How we watch college sports is close to changing
By Bart D.
On Twitter @Bart_CFN
You know, Mark Emmert was sort of right.
(Always a good way to get a bunch of people to not read anything else an article has to offer).
Emmert took the stage (metaphorically) in the Ed O’Bannon and public perception v. the NCAA today to talk about likeness, image, money, and the ethereal value of the “student athlete.”
Most of it was what you’d expect. Emmert defended the NCAA, the sports media mocked him, social media took up the sports media’s flag, and the wedge was driven further on the issue of the student athlete and what that is worth overall.
But Emmert said one thing that struck me and that people mocked especially … the notion that folks would tune out college sports if athletes were paid. Social media 20-something mocked accordingly.
Look, this column isn’t about what I think the right side is. It’s the winless place the NCAA is in. The media has decided they don’t like Mark Emmert … and as a person who’s interviewed him … honestly, he seems okay so maybe I’m biased … and unfortunately for Mark Emmert, when the media scarlet letters you with something, it’s only change-able by giving them what they want.
But, to be honest, Emmert had a lotta truth in what he said in that statement.
I’m not sure what the justification is to suggest that more people will tune out college sports if athletes are paid, but people WILL change HOW they watch and HOW they root.
There’s a reason we boo pro athletes but not often collegiate ones. We do it under the guise of “they get paid. If I do my job half-assed, I get fired, and I make nothing compared to them. So they can take it. The college kid? He’s just on scholarship. Give him a break.”
Scenario 1: Star player X happens to be at the same frat party you’re at Friday night. Star player X is three sheets to the wind by midnight, barely able to walk without stumbling over furniture. Star player X has a terrible game against your biggest rival and is making money for doing it. Star player X is in your anthropology lecture hall. Do you perceive star player X differently? Think he’s not getting booed or bothered by someone who knows he was tanked 16 hours before a game he helped lose?
Scenario 2: Star player Y has a commercial shoot and a big endorsement deal to cut in a week and a half after the team plays Alabama and he plays great. Star player Y and team play North Texas this week, and it really would be a shame if Star player Y got hurt and had to miss the biggest game of the year. So Star player Y’s agent suggests that in the interest of his brand, maybe it’s worth sitting this one out since the team should probably win anyway and not take an unnecessary hit that might damage his brand if he plays poorly/loses to Alabama next week. Star player Y looks long term, sits, and … the fans aren’t changing how they view Star player Y?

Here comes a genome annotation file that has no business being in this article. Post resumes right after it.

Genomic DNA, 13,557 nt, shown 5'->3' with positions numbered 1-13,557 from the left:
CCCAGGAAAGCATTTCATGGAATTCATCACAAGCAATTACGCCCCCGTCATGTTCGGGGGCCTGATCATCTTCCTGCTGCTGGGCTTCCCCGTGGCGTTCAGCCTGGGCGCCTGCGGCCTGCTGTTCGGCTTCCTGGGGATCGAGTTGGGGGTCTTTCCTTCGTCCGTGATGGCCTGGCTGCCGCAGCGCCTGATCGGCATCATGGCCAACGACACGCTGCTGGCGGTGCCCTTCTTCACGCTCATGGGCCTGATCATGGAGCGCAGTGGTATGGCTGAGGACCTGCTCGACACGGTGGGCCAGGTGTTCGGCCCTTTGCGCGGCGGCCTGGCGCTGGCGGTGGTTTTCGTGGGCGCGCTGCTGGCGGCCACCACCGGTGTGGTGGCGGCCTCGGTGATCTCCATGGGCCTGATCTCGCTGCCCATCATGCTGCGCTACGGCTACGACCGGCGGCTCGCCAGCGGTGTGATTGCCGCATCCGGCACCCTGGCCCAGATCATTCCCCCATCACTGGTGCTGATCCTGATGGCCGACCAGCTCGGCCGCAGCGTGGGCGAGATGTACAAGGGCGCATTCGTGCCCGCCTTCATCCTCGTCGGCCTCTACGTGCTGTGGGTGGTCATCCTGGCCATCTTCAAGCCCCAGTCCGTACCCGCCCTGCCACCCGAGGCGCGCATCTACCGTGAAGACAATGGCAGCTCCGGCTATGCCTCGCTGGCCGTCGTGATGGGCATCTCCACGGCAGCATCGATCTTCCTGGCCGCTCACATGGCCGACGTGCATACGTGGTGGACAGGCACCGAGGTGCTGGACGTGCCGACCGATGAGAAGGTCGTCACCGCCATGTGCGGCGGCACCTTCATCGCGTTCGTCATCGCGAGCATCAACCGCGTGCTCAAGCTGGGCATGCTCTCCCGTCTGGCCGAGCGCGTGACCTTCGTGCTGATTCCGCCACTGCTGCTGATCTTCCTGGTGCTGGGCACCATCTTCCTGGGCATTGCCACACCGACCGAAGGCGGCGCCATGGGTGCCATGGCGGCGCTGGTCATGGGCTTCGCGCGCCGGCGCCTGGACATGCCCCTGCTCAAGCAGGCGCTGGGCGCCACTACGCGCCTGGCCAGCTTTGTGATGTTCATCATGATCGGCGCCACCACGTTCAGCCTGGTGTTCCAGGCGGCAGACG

This isn’t about giving a ruling, but it is about acknowledging that how we watch, treat, and access student athletes will change if they get paid. Is it part of it? Yes. You pay a man $500,000 a year, you can call him to scream at him at 2 a.m. when something goes wrong. You pay him $25,000 per year, you have no right.
If you don’t think that college athletics and how athletes are treated will change, you’re myopic. Sorry, it is what it is. You have a lot of faith in your fellow sports fan.
Imagine if Lebron James had a lousy game and you knew you were going to sit next to him in your cubicle at work. Worse yet, imagine if you knew because of something you saw at a party or club that he wasn’t taking it seriously the night before. You’d change how you felt about him. It’s human nature.
The bottom line is, we love to say something is great, something is a fix, something is the answer before we find out what that answer might entail and mean.
College athletics is changing because the 10,000 pound reality that is public/media opinion, which chooses what to champion and how heavily it will be forced.
No matter who wins … in court rather than on it … things will change. And so will the fans that root for them.